Becoming Dr. Ruth has moved to Off-Broadway for a limited time. The following is my review during its run at Theaterworks in Hartford, CT.
Who is Dr. Ruth? Is she just the diminutive cultural icon with a ubiquitous presence on TV talk shows promoting sex education to the masses? Or is there a more complex, layered woman beyond her public persona? In Becoming Dr. Ruth, the one-woman show starring Debra Jo Rupp, we learn a great deal about the fascinating experiences, struggles, and triumphs this octogenarian has led.
Playwright Mark St. Germain has crafted an entertaining, fact-filled production that never becomes boring or mundane. While there has been a tremendous amount of sadness during Ruth Westheimer’s lifetime, St. Germain always follows up a melancholy or sorrowful passage with an amusing anecdote or story, which brings laughter and a smile to the audience.
The show is structured with the character of Dr. Ruth speaking directly to the audience, breaking down the fourth wall between actor and theatergoers. We are described as her guests. The concept works perfectly for the small, intimate setting of the Theaterworks performance space. The audience does feel as if they are sitting in her cluttered living room as she packs up the memory-filled apartment, all the time talking, reminiscing, joking and, yes, occasionally dolling out sex-laden advice. Scenic/Projections Designer Brian Prather and Director Julianne Boyd have seamlessly incorporated rear screen projections to visually amplify pictures and mementos that Dr. Ruth lovingly shares with the audience.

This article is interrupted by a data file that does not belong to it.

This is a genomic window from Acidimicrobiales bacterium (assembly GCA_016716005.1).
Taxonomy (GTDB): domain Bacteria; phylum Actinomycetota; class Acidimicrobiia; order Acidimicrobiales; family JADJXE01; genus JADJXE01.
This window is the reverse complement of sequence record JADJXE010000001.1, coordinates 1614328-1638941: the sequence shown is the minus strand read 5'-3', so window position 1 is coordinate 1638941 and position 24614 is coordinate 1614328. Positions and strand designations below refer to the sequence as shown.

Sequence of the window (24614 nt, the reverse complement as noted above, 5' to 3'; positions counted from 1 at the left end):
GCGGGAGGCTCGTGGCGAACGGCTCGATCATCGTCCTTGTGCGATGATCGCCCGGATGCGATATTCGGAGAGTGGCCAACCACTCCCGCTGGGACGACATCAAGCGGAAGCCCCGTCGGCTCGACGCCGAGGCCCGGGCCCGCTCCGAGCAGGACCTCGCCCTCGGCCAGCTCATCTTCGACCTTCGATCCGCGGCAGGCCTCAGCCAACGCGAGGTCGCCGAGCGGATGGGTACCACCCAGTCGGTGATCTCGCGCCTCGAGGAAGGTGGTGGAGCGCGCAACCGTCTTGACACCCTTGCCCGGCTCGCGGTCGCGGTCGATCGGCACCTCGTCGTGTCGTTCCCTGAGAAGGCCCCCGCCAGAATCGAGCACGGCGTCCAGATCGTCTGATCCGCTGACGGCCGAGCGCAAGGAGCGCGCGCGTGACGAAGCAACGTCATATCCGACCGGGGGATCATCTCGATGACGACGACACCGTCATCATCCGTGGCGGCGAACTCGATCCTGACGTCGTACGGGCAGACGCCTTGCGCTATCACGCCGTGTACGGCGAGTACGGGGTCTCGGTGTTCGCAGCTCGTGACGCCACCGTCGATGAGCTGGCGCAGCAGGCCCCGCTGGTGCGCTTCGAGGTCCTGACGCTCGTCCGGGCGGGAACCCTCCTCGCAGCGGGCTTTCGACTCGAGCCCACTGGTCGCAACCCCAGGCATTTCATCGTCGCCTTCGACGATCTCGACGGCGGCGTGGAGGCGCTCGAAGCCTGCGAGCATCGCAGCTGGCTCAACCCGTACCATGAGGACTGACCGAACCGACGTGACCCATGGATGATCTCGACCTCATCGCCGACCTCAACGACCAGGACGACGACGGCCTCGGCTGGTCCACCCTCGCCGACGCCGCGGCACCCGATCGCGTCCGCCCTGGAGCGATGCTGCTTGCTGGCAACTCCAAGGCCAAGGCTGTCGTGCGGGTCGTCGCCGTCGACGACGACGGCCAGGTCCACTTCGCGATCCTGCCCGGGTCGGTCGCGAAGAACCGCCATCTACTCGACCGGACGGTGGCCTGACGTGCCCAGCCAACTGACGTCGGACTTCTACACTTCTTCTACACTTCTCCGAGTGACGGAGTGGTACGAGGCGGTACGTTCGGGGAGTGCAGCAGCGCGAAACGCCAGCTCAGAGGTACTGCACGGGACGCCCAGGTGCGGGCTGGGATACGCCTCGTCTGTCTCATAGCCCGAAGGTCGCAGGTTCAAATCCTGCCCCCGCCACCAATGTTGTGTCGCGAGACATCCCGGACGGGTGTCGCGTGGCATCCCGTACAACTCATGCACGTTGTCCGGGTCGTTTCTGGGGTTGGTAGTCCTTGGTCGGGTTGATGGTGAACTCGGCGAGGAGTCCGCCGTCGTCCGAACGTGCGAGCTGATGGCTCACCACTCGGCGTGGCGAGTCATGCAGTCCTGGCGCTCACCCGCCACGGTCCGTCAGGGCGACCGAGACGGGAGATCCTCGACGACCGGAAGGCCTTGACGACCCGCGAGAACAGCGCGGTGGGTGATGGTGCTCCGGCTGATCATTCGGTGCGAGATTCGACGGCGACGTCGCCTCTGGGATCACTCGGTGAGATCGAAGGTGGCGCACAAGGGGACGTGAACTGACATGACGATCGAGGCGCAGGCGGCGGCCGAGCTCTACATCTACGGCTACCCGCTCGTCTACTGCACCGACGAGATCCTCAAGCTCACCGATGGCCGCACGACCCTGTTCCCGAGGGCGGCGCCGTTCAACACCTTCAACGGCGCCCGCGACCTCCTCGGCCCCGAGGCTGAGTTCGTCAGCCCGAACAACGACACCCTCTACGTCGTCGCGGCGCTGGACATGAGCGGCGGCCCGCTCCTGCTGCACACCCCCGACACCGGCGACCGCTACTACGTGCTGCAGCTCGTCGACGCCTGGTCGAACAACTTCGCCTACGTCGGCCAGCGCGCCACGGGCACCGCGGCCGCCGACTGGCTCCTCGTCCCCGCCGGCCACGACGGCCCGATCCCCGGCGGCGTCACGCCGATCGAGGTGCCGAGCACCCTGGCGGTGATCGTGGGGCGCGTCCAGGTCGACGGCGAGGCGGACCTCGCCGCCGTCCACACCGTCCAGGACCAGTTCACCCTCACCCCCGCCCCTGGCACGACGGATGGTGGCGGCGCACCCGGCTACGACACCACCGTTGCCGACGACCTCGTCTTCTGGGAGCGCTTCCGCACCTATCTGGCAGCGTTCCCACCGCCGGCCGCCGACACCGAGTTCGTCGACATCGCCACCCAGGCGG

Actress Debra Jo Rupp, a stage veteran who took an eight-year hiatus to star in the television series, That ‘70s Show, gives a tour de force performance as the effusive and sprightly Dr. Ruth Westheimer. Rupp doesn’t impersonate the former member of the Haganah (the Jewish underground), but embodies her very essence. She is Dr. Ruth. The actress conveys a broad range of emotions and sentiments as she relates Dr. Ruth’s journey, which in the play begins soon after Kristallnacht in Nazi Germany and ends as fame and notoriety engulfs her. In addition to her acting skills give kudos to Rupp and Dialect Coach Stephen Gabis for engendering the doctor’s very recognizable German accent.
Director Julianne Boyd, who first helmed the show last summer at the Berkshires’ Barrington Stage Company, knows both the material and actress well. In staging a one-person show the danger is for the actor to overly lecture or directly impart information to the audience. A skillful director will be able to balance the need to convey the text while at the same time dramatizing the material. Boyd astutely accommodates both needs to deliver a highly satisfying production.
Becoming Dr. Ruth—a theatrical experience to savor.